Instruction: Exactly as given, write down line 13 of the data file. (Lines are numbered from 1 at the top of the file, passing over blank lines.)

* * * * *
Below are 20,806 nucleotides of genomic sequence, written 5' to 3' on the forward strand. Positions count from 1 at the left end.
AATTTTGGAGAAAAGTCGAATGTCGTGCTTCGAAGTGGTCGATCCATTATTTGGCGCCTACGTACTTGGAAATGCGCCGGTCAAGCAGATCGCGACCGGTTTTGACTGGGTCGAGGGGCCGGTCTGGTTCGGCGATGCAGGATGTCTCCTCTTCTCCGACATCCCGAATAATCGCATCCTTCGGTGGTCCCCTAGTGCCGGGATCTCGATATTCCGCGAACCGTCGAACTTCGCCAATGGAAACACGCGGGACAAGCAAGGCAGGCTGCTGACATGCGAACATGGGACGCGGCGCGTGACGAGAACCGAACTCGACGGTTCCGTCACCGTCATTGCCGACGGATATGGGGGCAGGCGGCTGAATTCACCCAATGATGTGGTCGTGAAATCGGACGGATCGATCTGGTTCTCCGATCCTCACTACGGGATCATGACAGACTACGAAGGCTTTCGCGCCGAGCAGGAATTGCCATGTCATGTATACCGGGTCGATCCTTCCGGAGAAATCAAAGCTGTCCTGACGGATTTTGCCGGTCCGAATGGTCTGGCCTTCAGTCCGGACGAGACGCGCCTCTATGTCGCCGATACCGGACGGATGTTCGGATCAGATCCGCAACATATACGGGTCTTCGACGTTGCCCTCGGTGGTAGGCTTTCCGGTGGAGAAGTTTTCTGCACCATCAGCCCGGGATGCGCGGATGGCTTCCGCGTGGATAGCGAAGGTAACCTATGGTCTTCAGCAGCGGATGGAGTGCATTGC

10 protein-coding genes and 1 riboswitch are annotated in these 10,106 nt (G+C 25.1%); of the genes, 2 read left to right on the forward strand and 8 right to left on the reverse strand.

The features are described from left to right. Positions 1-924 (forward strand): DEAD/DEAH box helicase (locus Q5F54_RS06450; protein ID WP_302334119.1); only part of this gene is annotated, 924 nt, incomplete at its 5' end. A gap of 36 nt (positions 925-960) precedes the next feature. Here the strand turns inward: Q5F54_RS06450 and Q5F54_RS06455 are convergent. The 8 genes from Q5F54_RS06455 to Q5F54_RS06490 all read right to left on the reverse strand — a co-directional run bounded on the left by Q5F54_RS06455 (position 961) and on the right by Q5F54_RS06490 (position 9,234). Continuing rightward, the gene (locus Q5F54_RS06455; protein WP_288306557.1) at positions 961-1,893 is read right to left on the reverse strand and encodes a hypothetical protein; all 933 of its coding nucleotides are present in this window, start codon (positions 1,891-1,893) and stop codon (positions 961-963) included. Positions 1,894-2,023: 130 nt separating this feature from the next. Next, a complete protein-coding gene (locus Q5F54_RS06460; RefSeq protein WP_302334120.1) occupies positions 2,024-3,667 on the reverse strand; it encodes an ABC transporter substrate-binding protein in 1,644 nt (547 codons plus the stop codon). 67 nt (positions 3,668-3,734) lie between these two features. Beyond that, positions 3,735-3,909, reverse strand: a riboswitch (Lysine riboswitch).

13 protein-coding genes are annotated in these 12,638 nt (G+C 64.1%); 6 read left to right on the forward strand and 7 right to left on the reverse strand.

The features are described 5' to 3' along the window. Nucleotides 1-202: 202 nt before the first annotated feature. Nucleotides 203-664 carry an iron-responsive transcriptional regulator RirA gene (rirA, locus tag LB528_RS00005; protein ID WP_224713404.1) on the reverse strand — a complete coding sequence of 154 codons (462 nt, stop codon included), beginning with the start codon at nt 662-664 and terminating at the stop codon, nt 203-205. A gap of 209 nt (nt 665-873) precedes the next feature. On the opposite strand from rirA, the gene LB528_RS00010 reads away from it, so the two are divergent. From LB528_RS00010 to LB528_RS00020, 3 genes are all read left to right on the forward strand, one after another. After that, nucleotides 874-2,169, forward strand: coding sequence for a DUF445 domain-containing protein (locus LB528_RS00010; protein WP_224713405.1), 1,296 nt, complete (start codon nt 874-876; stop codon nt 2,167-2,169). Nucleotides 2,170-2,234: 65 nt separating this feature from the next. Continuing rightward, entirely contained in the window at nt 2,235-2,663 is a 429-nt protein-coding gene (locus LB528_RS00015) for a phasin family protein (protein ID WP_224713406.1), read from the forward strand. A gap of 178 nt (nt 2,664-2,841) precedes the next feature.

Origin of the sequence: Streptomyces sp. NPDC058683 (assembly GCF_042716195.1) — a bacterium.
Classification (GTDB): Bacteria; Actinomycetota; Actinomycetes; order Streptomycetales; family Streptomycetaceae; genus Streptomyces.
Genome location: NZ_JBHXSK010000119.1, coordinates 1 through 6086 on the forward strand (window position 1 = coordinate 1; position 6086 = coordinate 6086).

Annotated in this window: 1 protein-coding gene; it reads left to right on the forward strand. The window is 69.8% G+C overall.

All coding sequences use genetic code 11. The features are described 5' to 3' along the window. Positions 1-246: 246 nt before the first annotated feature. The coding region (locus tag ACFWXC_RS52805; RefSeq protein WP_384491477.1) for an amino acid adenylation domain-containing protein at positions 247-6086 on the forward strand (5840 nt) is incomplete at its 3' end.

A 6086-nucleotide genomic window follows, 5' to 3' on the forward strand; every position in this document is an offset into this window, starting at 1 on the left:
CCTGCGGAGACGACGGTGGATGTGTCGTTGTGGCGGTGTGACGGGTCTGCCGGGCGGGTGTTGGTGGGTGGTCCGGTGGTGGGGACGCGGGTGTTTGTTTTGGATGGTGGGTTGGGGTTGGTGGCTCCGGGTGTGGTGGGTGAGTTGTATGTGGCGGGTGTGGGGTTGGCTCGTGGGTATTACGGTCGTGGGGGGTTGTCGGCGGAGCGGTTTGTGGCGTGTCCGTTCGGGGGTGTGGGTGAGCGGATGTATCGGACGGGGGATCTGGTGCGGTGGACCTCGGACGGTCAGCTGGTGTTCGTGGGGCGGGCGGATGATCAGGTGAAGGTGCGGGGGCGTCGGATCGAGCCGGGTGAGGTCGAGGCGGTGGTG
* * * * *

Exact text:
CCTGCGGAGACGACGGTGGATGTGTCGTTGTGGCGGTGTGACGGGTCTGCCGGGCGGGTGTTGGTGGGTGGTCCGGTGGTGGGGACGCGGGTGTTTGTTTTGGATGGTGGGTTGGGGTTGGTGGCTCCGGGTGTGGTGGGTGAGTTGTATGTGGCGGGTGTGGGGTTGGCTCGTGGGTATTACGGTCGTGGGGGGTTGTCGGCGGAGCGGTTTGTGGCGTGTCCGTTCGGGGGTGTGGGTGAGCGGATGTATCGGACGGGGGATCTGGTGCGGTGGACCTCGGACGGTCAGCTGGTGTTCGTGGGGCGGGCGGATGATCAGGTGAAGGTGCGGGGGCGTCGGATCGAGCCGGGTGAGGTCGAGGCGGTGGTG